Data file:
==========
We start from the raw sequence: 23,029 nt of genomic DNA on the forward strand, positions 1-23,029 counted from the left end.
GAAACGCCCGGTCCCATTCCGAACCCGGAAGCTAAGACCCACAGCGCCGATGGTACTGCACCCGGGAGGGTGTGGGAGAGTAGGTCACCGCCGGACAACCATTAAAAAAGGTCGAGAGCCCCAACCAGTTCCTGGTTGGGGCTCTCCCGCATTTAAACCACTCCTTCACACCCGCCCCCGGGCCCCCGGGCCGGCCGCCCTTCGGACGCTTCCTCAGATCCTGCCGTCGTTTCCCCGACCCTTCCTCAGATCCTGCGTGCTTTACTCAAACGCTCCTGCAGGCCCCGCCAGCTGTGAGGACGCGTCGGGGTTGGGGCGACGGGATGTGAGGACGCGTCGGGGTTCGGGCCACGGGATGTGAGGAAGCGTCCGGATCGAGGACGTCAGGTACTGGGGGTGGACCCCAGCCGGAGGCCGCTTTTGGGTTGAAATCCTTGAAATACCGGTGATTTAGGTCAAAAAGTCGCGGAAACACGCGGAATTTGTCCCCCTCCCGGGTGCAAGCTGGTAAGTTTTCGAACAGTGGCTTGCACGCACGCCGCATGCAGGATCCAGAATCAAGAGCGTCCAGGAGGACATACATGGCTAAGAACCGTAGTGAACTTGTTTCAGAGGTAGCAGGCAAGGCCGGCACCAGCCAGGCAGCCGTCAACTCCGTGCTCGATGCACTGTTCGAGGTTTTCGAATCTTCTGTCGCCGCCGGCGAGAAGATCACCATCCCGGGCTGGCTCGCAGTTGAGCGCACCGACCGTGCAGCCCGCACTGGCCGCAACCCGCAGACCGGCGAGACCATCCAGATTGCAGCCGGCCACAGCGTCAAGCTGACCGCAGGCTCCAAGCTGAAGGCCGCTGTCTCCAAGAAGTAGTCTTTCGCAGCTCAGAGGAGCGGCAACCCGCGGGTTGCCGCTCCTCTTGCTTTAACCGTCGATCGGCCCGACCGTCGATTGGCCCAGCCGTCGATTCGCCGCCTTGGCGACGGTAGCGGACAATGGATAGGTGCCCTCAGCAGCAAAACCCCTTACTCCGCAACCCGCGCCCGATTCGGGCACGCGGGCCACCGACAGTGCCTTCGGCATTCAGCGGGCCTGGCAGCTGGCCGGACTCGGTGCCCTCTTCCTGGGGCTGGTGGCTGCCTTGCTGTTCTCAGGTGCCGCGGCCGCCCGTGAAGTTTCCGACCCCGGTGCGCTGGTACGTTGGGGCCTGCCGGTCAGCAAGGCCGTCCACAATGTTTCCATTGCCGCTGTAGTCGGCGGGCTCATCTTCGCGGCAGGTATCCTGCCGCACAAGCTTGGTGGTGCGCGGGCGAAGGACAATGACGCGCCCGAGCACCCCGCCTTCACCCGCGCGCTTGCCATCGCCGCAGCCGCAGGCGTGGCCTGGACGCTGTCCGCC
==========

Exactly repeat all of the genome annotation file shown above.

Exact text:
We start from the raw sequence: 23,029 nt of genomic DNA on the forward strand, positions 1-23,029 counted from the left end.
GAAACGCCCGGTCCCATTCCGAACCCGGAAGCTAAGACCCACAGCGCCGATGGTACTGCACCCGGGAGGGTGTGGGAGAGTAGGTCACCGCCGGACAACCATTAAAAAAGGTCGAGAGCCCCAACCAGTTCCTGGTTGGGGCTCTCCCGCATTTAAACCACTCCTTCACACCCGCCCCCGGGCCCCCGGGCCGGCCGCCCTTCGGACGCTTCCTCAGATCCTGCCGTCGTTTCCCCGACCCTTCCTCAGATCCTGCGTGCTTTACTCAAACGCTCCTGCAGGCCCCGCCAGCTGTGAGGACGCGTCGGGGTTGGGGCGACGGGATGTGAGGACGCGTCGGGGTTCGGGCCACGGGATGTGAGGAAGCGTCCGGATCGAGGACGTCAGGTACTGGGGGTGGACCCCAGCCGGAGGCCGCTTTTGGGTTGAAATCCTTGAAATACCGGTGATTTAGGTCAAAAAGTCGCGGAAACACGCGGAATTTGTCCCCCTCCCGGGTGCAAGCTGGTAAGTTTTCGAACAGTGGCTTGCACGCACGCCGCATGCAGGATCCAGAATCAAGAGCGTCCAGGAGGACATACATGGCTAAGAACCGTAGTGAACTTGTTTCAGAGGTAGCAGGCAAGGCCGGCACCAGCCAGGCAGCCGTCAACTCCGTGCTCGATGCACTGTTCGAGGTTTTCGAATCTTCTGTCGCCGCCGGCGAGAAGATCACCATCCCGGGCTGGCTCGCAGTTGAGCGCACCGACCGTGCAGCCCGCACTGGCCGCAACCCGCAGACCGGCGAGACCATCCAGATTGCAGCCGGCCACAGCGTCAAGCTGACCGCAGGCTCCAAGCTGAAGGCCGCTGTCTCCAAGAAGTAGTCTTTCGCAGCTCAGAGGAGCGGCAACCCGCGGGTTGCCGCTCCTCTTGCTTTAACCGTCGATCGGCCCGACCGTCGATTGGCCCAGCCGTCGATTCGCCGCCTTGGCGACGGTAGCGGACAATGGATAGGTGCCCTCAGCAGCAAAACCCCTTACTCCGCAACCCGCGCCCGATTCGGGCACGCGGGCCACCGACAGTGCCTTCGGCATTCAGCGGGCCTGGCAGCTGGCCGGACTCGGTGCCCTCTTCCTGGGGCTGGTGGCTGCCTTGCTGTTCTCAGGTGCCGCGGCCGCCCGTGAAGTTTCCGACCCCGGTGCGCTGGTACGTTGGGGCCTGCCGGTCAGCAAGGCCGTCCACAATGTTTCCATTGCCGCTGTAGTCGGCGGGCTCATCTTCGCGGCAGGTATCCTGCCGCACAAGCTTGGTGGTGCGCGGGCGAAGGACAATGACGCGCCCGAGCACCCCGCCTTCACCCGCGCGCTTGCCATCGCCGCAGCCGCAGGCGTGGCCTGGACGCTGTCCGCC